We believe that horse racing needs to aggressively pursue a series of changes to how it is regulated. Without these reforms, the future of the sport will continue to wane. A number of critical reforms to address the health of horses and the integrity of competition are included in this paper – each of which deserves public attention and immediate consideration, especially as they relate to the issue of drug use. Improper drug use can directly lead to horse injuries and deaths. Horses aren’t human and the only way they can tell us if something is wrong is by reacting to a symptom. If that symptom is masked, the results can be devastating.
Following the deaths of 22 Thoroughbreds at Santa Anita Park over the past three months, the horse racing industry in the United States has been forced to reevaluate the measures we currently have in place to protect our horses and maintain high standards of integrity in the sport. The industry has rallied behind laudable reforms to protect our horses, including greater analysis of track surfaces, and The Stronach Group issued a series of new rules at Santa Anita and Golden Gate Fields pertaining to issues such as transparency in vet records, improved out-of-competition testing, crop use, and a landmark reduction in medications administered to horses.
In the United States there are 38 states that have authorized horse racing, each maintaining its own set of regulations. Relying upon a system of individual state-based regulations and rules denies the industry the ability to affect dynamic and effective change.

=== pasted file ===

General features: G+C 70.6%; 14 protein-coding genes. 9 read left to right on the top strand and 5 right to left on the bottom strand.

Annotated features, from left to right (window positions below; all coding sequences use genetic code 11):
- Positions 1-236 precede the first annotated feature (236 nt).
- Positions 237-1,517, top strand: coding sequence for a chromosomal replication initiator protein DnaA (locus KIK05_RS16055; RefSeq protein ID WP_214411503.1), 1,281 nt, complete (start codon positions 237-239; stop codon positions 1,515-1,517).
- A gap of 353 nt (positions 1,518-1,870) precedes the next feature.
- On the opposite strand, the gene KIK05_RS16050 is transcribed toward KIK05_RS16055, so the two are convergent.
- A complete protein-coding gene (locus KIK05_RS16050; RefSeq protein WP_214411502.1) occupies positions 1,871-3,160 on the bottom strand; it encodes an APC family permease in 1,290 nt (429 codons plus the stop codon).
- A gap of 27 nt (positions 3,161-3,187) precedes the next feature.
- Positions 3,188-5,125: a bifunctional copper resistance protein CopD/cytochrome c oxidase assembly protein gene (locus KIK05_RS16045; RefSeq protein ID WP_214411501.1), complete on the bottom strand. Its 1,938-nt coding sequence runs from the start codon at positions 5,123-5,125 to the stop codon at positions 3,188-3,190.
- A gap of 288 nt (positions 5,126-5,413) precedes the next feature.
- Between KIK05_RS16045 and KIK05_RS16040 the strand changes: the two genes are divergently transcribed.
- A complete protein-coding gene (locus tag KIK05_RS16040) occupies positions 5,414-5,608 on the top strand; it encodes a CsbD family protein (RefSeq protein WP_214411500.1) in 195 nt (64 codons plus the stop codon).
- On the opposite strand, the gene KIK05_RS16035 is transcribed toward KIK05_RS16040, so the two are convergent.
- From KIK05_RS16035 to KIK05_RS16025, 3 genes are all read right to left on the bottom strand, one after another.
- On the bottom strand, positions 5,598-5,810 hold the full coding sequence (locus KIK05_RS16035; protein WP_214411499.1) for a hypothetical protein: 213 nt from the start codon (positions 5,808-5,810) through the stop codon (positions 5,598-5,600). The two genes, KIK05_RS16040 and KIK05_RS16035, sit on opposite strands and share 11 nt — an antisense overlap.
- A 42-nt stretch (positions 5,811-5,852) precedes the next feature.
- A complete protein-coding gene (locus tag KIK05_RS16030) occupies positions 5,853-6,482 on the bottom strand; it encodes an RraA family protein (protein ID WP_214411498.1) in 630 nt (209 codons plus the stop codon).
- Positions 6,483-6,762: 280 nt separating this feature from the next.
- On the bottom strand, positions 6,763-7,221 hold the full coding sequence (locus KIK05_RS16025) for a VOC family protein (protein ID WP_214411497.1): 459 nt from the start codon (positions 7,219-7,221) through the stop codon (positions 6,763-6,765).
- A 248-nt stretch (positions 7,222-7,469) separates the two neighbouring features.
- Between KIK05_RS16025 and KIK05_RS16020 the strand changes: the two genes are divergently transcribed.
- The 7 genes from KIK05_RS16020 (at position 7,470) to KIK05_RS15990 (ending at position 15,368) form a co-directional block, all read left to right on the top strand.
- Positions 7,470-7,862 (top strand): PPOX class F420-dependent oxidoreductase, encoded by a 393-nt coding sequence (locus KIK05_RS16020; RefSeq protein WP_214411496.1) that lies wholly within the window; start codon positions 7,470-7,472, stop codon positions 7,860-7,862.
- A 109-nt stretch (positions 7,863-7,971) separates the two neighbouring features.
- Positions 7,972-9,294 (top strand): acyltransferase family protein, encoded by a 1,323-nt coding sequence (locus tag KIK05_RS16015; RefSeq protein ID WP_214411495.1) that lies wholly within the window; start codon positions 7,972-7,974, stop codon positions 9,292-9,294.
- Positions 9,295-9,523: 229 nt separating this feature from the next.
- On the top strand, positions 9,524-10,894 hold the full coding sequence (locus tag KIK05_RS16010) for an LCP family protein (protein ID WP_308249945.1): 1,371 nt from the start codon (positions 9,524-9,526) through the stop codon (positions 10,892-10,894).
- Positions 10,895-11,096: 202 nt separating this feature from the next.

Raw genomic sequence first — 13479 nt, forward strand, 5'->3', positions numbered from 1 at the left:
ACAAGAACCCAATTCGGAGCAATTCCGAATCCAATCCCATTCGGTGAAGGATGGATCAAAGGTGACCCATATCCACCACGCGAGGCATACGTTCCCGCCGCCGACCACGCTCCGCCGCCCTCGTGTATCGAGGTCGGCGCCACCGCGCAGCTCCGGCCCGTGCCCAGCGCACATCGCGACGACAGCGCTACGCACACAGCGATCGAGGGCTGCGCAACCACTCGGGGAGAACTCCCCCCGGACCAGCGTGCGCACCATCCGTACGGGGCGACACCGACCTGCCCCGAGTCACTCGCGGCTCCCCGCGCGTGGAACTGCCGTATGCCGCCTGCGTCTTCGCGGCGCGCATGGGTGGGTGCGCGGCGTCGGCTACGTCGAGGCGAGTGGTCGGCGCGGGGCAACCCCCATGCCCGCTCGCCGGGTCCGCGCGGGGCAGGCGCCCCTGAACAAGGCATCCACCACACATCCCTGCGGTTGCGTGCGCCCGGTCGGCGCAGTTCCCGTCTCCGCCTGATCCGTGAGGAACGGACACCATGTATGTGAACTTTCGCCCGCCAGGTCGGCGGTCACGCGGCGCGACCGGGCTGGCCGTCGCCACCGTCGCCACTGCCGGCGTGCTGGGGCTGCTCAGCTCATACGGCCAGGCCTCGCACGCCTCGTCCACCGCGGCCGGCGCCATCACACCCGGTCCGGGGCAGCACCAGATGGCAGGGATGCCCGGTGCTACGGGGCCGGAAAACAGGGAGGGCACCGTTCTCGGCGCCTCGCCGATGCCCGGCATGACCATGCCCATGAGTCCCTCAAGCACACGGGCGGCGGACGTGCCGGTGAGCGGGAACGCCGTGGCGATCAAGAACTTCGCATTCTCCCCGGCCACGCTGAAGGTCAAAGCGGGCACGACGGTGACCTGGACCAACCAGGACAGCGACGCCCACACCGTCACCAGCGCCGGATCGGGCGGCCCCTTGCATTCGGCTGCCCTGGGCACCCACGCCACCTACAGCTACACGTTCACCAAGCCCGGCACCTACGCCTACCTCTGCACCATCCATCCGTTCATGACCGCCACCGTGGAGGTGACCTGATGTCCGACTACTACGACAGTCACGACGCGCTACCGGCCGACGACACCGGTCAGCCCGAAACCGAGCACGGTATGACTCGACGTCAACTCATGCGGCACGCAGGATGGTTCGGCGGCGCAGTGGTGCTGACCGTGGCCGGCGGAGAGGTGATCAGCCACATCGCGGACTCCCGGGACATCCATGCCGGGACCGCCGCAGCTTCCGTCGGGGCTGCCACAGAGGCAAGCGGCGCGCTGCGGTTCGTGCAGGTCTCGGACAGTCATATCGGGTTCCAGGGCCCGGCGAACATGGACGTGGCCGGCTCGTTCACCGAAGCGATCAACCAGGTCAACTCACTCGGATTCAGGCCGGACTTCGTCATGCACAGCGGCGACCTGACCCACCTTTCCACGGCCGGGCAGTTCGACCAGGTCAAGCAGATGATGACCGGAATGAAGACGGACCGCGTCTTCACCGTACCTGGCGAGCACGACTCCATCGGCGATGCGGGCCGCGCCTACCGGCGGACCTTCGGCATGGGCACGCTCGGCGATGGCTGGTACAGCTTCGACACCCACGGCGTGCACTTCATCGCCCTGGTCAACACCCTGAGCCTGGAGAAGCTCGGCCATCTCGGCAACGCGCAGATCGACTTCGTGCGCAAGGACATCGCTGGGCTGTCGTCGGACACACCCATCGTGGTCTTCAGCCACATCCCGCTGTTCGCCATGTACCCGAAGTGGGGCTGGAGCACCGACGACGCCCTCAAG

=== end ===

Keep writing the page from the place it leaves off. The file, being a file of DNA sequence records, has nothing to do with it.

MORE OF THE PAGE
However, it would be a mistake to view the Santa Anita fatalities as an isolated situation — spikes in the deaths of horses have occurred at other tracks and they will continue to occur without significant reforms to the horse racing industry. The issue isn’t about a single track — horse fatalities are a nationwide problem, one that has shocked the fans, the industry, the regulators, and the general public.
Will we ever know the exact cause of spikes in horse fatalities? Unless there is change in the industry that answer is, sadly, probably not. A key to this change is the requirement of full transparency into the medical treatment, injuries, and health of all racehorses. Today, we can’t fully see what is going on with a horse because of differing state and track practices, antiquated practices, and purposeful deceit about what drugs are given to horses at what times.